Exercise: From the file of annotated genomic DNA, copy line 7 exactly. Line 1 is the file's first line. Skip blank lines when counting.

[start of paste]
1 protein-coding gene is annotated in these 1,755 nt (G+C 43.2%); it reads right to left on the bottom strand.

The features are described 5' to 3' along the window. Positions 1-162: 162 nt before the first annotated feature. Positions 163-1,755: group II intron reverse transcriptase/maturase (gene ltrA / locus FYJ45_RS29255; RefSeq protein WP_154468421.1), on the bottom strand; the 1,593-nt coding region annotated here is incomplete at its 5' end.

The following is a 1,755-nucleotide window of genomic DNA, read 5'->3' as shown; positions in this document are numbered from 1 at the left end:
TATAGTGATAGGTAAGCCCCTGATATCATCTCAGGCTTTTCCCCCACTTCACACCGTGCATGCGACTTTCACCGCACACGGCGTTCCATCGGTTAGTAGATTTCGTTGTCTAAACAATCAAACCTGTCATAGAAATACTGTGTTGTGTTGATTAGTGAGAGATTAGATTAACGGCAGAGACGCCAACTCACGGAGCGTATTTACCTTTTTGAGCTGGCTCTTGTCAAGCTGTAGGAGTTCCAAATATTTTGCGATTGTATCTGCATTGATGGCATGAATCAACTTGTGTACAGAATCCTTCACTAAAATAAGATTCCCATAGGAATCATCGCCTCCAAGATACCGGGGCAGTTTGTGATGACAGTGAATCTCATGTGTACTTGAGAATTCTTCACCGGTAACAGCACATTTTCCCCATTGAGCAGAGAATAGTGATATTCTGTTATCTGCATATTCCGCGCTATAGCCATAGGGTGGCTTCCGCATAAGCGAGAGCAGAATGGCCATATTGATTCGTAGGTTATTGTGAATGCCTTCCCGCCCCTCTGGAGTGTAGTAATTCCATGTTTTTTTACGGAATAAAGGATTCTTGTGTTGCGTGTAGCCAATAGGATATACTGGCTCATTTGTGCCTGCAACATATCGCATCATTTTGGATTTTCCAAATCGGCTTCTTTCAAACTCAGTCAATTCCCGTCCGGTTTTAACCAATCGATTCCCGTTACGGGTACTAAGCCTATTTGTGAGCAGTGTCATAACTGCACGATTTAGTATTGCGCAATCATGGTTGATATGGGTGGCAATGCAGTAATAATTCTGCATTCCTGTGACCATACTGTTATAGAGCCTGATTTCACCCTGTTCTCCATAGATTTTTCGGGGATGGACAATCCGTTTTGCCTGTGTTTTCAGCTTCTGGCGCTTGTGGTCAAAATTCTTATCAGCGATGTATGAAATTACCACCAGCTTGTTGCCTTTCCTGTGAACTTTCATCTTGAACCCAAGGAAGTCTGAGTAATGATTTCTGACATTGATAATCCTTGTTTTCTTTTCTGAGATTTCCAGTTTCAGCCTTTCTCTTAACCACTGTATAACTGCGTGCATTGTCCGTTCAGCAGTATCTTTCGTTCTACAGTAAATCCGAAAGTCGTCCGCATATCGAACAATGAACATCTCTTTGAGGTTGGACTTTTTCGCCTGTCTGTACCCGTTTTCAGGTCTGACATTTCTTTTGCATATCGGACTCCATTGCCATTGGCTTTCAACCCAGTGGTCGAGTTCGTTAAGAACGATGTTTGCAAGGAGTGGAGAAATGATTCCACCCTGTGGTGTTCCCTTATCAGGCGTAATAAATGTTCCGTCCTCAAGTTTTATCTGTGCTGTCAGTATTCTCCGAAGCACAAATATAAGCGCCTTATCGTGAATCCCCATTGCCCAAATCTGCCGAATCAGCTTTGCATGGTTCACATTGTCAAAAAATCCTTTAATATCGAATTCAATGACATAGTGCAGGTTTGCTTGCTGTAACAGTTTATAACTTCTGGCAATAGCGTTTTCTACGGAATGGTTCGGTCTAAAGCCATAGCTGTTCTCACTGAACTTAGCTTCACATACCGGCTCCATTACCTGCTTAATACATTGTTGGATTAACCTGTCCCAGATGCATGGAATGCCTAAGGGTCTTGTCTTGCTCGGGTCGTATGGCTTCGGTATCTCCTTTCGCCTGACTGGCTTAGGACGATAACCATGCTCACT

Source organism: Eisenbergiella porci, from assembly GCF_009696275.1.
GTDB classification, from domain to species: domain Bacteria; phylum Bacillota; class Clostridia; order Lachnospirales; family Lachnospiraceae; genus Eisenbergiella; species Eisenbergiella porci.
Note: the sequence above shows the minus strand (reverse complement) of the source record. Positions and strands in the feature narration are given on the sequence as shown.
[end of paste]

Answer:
Note: the sequence above shows the minus strand (reverse complement) of the source record. Positions and strands in the feature narration are given on the sequence as shown.